CLEVELAND, Ohio (WOIO) - The Cleveland Metropolitan School District is developing plans that would close, merge or relocate several K-8 schools.
The major cost-cutting and consolidation plan is being billed as a modernization project that focuses on closing schools with slipping enrollment, below-average student performance and high maintenance costs.
Here’s a breakdown of the plan, which has not been finalized:
-Close four schools: Willow, Iowa-Maple, Michael R. White and Case.
-Relocate five schools: Kenneth W. Clement Boys’ Leadership Academy, Valley View Boys’ Leadership Academy, Tremont Montessori, Bolton and Dike School of the Arts. The two all-boys schools would be consolidated into one school, as would Bolton and Dike.
-Renovate or construct five new buildings for students in seven schools: Clark, Walton, Denison, Charles A. Mooney, Joseph M. Gallagher, Marion C. Seltzer and Douglas MacArthur Girls’ Leadership Academy. Clark would be consolidated with Walton, and Denison would be consolidated with Mooney. The projects are part of a continuing modernization program funded by the state and a local bond issue.
“We have some difficult decisions to make,” said CMSD CEO Eric Gordon in a prepared statement. “But we believe these are the most responsible things to do. We are trying to do what’s best for the District.”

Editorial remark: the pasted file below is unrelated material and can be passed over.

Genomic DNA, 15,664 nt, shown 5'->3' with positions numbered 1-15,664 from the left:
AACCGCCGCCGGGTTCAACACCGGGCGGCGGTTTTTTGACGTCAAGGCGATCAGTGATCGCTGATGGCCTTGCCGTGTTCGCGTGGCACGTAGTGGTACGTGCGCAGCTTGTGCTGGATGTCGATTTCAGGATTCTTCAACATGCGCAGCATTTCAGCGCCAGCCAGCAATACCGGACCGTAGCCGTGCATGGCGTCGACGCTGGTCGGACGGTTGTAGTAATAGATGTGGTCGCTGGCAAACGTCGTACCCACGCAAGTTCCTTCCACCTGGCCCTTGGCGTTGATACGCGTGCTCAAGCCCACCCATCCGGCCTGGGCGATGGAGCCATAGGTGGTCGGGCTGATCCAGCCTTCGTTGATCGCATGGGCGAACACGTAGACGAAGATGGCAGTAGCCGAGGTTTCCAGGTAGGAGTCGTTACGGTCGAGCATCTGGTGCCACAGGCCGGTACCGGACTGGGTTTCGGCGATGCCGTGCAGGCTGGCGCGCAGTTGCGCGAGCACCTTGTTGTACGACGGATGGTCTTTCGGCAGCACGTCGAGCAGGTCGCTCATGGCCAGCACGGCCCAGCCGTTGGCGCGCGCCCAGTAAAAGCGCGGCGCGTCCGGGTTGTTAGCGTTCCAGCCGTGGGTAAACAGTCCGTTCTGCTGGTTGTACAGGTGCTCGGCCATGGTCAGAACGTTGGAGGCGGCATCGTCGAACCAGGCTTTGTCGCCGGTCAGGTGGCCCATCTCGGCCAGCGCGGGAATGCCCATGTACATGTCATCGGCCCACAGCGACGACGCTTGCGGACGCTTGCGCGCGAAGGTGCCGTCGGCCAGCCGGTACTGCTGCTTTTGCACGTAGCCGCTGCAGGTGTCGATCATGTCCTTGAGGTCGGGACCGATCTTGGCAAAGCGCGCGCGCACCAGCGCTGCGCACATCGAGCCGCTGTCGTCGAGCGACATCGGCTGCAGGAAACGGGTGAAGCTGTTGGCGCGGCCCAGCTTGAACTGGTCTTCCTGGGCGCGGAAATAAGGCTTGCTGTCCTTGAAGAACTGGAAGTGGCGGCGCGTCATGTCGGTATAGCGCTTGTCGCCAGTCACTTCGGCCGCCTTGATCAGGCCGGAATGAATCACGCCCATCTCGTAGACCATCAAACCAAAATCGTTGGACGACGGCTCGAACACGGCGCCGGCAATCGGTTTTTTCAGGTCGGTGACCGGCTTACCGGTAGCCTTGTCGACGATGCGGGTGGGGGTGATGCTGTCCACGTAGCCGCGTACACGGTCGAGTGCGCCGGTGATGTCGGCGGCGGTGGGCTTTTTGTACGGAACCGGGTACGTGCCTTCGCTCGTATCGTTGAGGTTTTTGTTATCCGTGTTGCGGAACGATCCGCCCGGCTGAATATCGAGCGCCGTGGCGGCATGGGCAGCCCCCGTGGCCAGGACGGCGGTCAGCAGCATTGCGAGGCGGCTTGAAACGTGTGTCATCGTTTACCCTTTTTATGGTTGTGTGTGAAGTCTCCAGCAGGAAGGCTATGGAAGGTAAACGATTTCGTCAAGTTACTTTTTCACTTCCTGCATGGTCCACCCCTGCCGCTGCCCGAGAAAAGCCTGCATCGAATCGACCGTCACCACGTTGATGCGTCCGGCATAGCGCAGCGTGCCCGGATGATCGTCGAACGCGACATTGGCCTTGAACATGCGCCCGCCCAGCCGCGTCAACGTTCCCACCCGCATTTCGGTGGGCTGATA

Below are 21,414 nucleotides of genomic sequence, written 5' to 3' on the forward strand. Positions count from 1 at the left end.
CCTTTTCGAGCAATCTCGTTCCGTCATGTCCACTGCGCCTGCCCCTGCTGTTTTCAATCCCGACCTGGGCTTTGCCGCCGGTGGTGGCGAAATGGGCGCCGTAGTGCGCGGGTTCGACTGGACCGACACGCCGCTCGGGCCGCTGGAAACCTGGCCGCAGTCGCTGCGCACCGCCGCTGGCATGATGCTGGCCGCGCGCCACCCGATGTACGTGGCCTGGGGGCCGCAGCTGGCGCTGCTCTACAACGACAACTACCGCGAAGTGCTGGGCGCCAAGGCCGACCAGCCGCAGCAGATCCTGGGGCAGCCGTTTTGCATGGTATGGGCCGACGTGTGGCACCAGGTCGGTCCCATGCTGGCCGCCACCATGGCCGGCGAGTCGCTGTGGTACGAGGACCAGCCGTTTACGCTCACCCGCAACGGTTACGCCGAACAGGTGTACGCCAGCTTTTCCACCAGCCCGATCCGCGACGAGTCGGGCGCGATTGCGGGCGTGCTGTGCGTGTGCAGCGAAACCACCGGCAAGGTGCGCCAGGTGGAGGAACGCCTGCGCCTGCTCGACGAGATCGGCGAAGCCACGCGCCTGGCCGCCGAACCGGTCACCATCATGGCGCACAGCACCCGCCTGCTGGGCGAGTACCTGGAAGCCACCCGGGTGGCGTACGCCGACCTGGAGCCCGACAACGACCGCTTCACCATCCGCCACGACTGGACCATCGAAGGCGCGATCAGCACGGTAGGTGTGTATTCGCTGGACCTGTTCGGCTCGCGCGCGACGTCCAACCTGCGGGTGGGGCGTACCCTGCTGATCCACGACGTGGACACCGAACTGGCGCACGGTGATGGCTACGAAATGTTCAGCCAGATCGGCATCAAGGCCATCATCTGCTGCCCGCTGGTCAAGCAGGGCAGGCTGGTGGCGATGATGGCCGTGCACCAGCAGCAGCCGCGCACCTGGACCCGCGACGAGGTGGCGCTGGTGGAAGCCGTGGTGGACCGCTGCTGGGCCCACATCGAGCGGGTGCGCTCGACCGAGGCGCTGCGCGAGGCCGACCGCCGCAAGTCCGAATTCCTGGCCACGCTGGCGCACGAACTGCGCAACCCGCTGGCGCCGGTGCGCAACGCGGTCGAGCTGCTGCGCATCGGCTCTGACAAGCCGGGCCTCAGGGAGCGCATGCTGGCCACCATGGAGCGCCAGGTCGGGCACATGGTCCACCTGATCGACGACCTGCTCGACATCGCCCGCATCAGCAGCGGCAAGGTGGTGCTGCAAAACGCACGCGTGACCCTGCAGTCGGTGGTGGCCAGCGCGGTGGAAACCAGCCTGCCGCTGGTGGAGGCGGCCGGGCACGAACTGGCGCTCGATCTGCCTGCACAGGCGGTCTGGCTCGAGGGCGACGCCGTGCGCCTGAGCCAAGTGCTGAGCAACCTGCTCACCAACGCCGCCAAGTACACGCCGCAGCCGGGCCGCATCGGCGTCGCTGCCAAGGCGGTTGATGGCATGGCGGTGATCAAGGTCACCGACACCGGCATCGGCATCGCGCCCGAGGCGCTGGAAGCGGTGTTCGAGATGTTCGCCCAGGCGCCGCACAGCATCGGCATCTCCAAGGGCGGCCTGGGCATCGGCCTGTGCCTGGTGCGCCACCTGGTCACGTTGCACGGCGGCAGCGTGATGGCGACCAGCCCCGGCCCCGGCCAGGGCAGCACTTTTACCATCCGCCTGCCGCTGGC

According to a CMSD press release, the school district analyzed data, not only for District schools but charters. The data measures academic quality, enrollment and school choice, building use and condition, and CMSD program viability
The District also hosted seven community meetings, which collectively drew more than 500 people, and collected feedback,
The data analysis and feedback can be found here.
The metrics and community input helped shape the draft recommendations:
-The four schools recommended for closing are in older buildings, have low enrollment and received a D or F on their most recent state report cards. Nearby schools have space, mostly in new or renovated buildings, for additional students.
-The five schools proposed for relocation would move from older structures to three existing modernized buildings. The schools have unique educational models and draw heavily from outside their neighborhoods.
-Schools that would go into new or renovated buildings are in areas where their capacity is needed to meet projected demand. Not only would the work keep CMSD’s commitment to provide 21st Century learning environments, it would improve efficiency.
The recommendations would result in an 11 percent reduction in the number of students attending F- or D-rated schools, an 18 percent increase in average K-8 enrollment and a 20 percentage point increase in the number students attending new or renovated schools, bringing that proportion to 85 percent.
The Board of Education will consider the recommendations in June, after the District receives more input at the additional meetings.